Crash and I are riding Amtrak up to Vermont to spend a few days housesitting for friends (just down the road from his favorite ski hill and a few miles away from Math Man's Aunt Venerable). It's a long drive in sometimes dicey weather, flights are expensive, so the train is a gift. Crash worked on a paper about Freud (?!) and is now refining his world conquering strategies playing Civ III on a laptop while simultaneously watching Scrubs on his new iPod nano (coincidently inscribed: Interdum feror cupidine partium magnarum europe vincendarum1.) I can watch over his shoulder as tiny legionnaires battle for territory or build emplacements. It reminds me of the Robin Williams' flick Night in the Museum.
I love looking out the window on long train trips, and often wish for my camera (though good pictures would require getting out and washing my window pane, and as Crash is fond of saying, "That's not happening!"). It turns your perspective around. Instead of the fronts of stores twinkling with lights for the holiday, you see their plain concrete block backs, dumpsters and heaps of brown cardboard boxes -- all lit by utilitarian floods. I momentarily wonder what it's like to live or work so close to the tracks that you could reach out your window and touch the passing trains. And just what happened to the United Pattern Company, now a forlorn brick shell by the side of the tracks? We roll by a rack of gleaming white shrink wrapped boats just a mile away from a trio of rusting car hulks.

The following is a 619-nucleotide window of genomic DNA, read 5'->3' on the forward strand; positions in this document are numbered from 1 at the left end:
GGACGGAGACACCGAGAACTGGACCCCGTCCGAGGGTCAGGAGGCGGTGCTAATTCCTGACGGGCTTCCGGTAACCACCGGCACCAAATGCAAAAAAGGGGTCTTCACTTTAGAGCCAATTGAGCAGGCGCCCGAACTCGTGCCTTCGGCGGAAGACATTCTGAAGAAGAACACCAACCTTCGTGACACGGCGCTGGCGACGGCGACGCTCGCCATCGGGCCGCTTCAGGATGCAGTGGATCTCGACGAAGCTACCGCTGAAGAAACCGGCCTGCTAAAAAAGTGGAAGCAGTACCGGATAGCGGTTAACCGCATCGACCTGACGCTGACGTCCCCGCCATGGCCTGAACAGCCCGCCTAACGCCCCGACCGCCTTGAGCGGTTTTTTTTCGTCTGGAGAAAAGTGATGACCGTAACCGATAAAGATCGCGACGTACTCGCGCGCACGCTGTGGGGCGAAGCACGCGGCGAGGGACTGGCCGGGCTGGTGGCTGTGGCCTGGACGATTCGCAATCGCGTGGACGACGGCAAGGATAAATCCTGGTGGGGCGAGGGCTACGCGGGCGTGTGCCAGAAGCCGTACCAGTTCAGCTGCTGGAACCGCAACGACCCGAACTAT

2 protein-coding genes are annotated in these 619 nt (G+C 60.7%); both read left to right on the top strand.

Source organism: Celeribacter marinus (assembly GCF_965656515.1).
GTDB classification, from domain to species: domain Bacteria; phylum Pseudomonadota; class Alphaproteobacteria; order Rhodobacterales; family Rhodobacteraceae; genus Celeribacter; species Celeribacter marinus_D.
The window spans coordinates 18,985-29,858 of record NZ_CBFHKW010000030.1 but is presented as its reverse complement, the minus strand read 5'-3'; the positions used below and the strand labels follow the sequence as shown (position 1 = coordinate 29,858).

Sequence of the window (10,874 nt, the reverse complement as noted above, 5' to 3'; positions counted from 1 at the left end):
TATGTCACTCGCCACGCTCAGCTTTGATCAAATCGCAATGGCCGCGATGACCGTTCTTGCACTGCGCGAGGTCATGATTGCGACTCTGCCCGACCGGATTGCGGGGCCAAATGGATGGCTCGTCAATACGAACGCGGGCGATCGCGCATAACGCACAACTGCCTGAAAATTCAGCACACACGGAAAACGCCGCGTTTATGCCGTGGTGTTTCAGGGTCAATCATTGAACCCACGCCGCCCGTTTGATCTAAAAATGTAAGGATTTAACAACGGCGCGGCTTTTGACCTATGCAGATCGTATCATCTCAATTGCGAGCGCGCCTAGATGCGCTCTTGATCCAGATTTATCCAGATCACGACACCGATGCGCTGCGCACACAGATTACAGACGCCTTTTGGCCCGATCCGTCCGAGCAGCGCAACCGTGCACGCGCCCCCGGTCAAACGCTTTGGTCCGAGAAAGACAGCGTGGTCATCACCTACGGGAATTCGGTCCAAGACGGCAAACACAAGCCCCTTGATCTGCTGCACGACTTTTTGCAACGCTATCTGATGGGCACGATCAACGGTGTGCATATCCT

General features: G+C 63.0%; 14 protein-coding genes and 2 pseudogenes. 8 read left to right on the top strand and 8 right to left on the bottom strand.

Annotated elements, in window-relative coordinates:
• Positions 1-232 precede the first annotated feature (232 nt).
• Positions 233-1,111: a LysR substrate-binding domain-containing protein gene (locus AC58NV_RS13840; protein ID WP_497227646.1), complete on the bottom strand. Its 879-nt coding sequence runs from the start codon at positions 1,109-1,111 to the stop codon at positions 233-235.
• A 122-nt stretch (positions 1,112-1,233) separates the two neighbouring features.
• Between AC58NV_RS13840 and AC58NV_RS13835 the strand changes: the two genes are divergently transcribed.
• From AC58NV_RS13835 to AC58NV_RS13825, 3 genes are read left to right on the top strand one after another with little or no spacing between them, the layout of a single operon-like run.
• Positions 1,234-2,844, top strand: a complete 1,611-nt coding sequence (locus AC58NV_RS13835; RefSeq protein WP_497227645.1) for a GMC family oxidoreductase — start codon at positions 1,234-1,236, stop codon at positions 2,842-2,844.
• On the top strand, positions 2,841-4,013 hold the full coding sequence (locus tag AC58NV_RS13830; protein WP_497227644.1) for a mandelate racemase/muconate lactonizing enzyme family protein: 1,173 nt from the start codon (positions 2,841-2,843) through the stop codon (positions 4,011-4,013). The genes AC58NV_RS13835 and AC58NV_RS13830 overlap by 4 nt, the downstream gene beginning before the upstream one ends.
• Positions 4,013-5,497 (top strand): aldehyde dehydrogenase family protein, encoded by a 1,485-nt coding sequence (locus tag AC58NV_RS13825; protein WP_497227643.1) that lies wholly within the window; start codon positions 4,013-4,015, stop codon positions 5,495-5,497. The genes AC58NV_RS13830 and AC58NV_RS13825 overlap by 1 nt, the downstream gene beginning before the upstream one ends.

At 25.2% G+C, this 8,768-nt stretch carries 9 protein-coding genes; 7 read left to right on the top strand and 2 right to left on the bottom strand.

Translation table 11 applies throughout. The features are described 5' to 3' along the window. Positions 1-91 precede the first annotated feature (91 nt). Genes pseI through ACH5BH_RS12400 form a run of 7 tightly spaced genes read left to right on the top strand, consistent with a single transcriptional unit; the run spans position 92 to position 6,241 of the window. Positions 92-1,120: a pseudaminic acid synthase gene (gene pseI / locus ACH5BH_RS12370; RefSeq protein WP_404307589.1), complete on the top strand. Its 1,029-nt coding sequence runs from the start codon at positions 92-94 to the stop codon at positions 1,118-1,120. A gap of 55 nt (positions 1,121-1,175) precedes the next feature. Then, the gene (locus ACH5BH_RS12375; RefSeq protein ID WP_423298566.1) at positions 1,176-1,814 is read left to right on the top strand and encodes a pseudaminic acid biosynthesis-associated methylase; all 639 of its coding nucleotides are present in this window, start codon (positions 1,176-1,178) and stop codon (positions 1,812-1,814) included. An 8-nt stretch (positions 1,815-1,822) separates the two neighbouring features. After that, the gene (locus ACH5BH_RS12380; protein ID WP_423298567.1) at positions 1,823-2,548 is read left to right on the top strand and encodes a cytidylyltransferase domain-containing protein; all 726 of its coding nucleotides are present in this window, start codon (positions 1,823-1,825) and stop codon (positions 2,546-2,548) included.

Who rides the local trains? From the ads on station walls it's definitely not the people living in those apartments against the tracks: Betteridge - serious jewelers, visit us in Greenwich, Palm Beach and Vail; NY Times bestselling author Joel Osteen "Become a Better You"; Flat Out to Hong Kong.
1Sometimes I get this urge to conquer large parts of Europe.